By Cameron Buford,

If you’ve watched college football or basketball on FOX in recent seasons, or even watched some Premier Boxing Championship fights on Showtime Championship Boxing, you’ve heard the passion and exuberance of one of the busiest men in sports. The Emmy Award-Winning Brian Custer has been a sports broadcaster for over 14 years now. Brian also finds time to work as a commentator for CBS on their coverage of the BIG 3, in addition to hosting an NBA Show on Sirius XM Radio.

I recently had the opportunity to discuss Brian’s journey in sports, as a motivational speaker, his bout with Prostate Cancer along with the purpose of his new podcast, Last Stand. This article will summarize our introspective discussion.

The Columbus, Ohio native is a self-proclaimed “mommas’ boy,” largely as a result of losing his father in a horrific car accident, while his mother carried him before his birth. Brian openly says, ”I didn’t really figure out that I didn’t have one until… I was like 5 or 6 when kids would tease me about it saying, ‘“You don’t have a daddy.”’

When asked about the impact of growing up without a father, Brian shared, “I had strong people who raised me: my grandmother and my mother. They were both Christian, and always made sure my brother and I, A) Had a spiritual side to us, and B) be proud of who we were.” He explained that he was taught to, ”make sure you treat people with respect.” ”When you have females raising you,” he continued, ”You have great respect for women, and they make sure you are raised to be a good man. No matter what happens to you, be proud of who you are, and know you can accomplish anything that you want to accomplish. I think those are the key values that my mother, my grandmother, and my (new) father, have given me.”

Having played multiple sports growing up, Brian like many others, “had dreams of being in the NBA,” adding that “he loved television as well.” Interestingly enough, Custer admits to being a big fan of Nightline in middle school, which gave him the desire to combine both industries. He explained, “I knew when I was younger, whether it was Junior High or High School, I was going to be a sports broadcaster. I was one of the kids that was always focused, so I knew this was going to be part of my life.”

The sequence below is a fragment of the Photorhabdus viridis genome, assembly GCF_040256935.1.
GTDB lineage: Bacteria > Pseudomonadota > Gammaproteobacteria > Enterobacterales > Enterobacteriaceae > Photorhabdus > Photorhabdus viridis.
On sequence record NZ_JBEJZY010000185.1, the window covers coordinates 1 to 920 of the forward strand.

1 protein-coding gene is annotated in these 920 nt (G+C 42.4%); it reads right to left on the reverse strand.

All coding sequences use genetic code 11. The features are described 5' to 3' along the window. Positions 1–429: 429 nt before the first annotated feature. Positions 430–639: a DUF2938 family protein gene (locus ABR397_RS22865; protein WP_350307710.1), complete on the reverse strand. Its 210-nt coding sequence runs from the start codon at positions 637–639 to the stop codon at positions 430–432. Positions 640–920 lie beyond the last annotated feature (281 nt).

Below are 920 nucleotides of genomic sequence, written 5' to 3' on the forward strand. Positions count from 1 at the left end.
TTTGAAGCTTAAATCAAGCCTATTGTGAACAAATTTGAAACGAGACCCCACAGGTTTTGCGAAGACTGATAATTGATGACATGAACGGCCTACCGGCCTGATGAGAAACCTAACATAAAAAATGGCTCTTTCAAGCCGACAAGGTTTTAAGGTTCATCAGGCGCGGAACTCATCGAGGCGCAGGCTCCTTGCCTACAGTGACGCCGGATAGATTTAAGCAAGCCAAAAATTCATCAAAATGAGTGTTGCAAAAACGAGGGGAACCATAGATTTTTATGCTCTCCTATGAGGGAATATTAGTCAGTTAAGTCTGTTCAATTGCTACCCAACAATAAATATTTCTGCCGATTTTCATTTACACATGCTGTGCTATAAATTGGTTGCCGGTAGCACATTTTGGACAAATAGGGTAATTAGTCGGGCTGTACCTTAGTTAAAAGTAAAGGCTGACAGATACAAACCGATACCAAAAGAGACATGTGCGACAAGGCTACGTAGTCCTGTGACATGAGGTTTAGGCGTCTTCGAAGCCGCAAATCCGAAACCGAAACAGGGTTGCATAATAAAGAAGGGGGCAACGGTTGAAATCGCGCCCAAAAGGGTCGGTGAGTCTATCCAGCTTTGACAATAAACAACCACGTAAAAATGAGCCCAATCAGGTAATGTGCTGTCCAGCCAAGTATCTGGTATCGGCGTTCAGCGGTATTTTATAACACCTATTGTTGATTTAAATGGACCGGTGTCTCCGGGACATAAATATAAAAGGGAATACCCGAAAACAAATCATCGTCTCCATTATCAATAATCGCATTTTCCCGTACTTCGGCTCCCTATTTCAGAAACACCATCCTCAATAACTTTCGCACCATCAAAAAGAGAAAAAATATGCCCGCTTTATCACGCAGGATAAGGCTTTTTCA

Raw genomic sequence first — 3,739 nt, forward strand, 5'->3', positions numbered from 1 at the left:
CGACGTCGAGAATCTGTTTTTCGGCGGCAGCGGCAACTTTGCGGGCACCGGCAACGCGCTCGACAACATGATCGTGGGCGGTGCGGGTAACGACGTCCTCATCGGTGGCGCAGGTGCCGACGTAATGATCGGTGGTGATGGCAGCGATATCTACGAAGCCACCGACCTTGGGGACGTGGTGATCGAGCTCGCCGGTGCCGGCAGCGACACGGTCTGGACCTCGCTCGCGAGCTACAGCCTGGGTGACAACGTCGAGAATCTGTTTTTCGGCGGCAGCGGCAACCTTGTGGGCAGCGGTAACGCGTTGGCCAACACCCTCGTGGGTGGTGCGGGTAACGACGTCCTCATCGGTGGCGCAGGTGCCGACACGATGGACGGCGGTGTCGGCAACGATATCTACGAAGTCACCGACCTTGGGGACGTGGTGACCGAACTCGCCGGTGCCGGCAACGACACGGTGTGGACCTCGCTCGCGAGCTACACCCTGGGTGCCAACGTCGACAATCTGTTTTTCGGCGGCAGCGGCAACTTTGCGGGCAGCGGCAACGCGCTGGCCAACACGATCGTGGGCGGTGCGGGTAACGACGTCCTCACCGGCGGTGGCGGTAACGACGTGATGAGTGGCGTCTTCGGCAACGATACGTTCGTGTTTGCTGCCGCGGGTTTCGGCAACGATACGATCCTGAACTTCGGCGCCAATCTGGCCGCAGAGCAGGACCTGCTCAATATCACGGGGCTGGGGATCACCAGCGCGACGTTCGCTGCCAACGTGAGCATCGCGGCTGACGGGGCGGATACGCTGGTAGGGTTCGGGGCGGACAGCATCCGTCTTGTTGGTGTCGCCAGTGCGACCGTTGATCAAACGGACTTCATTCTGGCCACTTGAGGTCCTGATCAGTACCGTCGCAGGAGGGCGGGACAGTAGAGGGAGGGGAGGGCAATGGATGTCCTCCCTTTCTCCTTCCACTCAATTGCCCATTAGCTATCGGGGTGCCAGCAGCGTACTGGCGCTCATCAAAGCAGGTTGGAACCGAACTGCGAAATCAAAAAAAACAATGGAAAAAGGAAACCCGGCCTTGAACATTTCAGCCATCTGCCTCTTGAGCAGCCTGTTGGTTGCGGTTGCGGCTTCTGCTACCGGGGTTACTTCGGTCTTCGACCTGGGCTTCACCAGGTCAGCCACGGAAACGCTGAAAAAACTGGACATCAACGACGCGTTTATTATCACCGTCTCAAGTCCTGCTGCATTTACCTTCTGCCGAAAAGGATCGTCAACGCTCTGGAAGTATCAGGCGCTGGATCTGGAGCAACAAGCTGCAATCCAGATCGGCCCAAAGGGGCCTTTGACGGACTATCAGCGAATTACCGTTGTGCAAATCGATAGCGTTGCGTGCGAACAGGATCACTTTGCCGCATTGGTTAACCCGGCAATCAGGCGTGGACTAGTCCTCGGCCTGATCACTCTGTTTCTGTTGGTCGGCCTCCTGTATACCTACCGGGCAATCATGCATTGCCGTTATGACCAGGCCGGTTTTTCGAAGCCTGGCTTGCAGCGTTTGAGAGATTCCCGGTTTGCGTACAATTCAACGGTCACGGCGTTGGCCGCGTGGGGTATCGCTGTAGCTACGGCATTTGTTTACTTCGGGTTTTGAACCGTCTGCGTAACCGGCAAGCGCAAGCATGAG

With regards to his motivational speaking, Custer, a Hampton University alum, and a lifetime member of Kappa Alpha Psi, shared a touching quote, “The two most important days in your life are the day you are born, and the day you realize why you were born!” Having admittedly gone through “some really extenuating circumstances that have made me who I am today,” he said, ”I think that I like to share those types of things with people.”

Aside from being a living inspiration himself, I was very interested to know from Brian how he incorporated motivational speaking into Sports Broadcasting. “I think it really goes hand in hand…, “he said. ”When I’m not on the road, I’ve always loved to give a good message to inspire someone. I just love

sharing my message, and a lot of times when you’re doing sports, it’s the same thing. You’re sharing a message, whether it’s a game, or it’s about a player… it really goes hand in hand.”

When asked which sport he has the most fun with as a commentator, Brian told me, “Whatever sport is in season!” If you are familiar with his work, you’ll know that he has many options to choose from. As he continued to say, “I’m feigning now because we usually would’ve just wrapped basketball season. Lately, I’ve been doing BIG 3 in the summer for Ice Cube’s league. While getting ready to gear up for college football. So, for me, its whatever sport is in season, that’s the one I’m fully enthralled in. Luckily for me, boxing is every month.”

Understanding that Brian is very confident in his knowledge and abilities, I wanted to know what he would consider his “ah-ha” moment in broadcast sports. “Hosting and covering Mayweather vs. Pacquiao, and Mayweather vs. MacGregor, on Showtime Pay Per View, may have been the oddest of events because all of a sudden, so many people were watching, and it was like you were trending,” he recalls. “You were trending on different things, whether it was on social media or Facebook. Suddenly, people were contacting you who you went to elementary school… and high school with.”

I then asked Custer, what has been the most exciting event you’ve covered? He, without hesitation, said, “Mayweather vs Pacquiao would be #1, and Mayweather vs MacGregor #2.” He did expound on that by saying, “Mostly, Mayweather vs MacGregor because it was so out there. That one had me shaking my head a little bit because I was just doing my job. But then all of a sudden, that was the first time my voicemail was full.”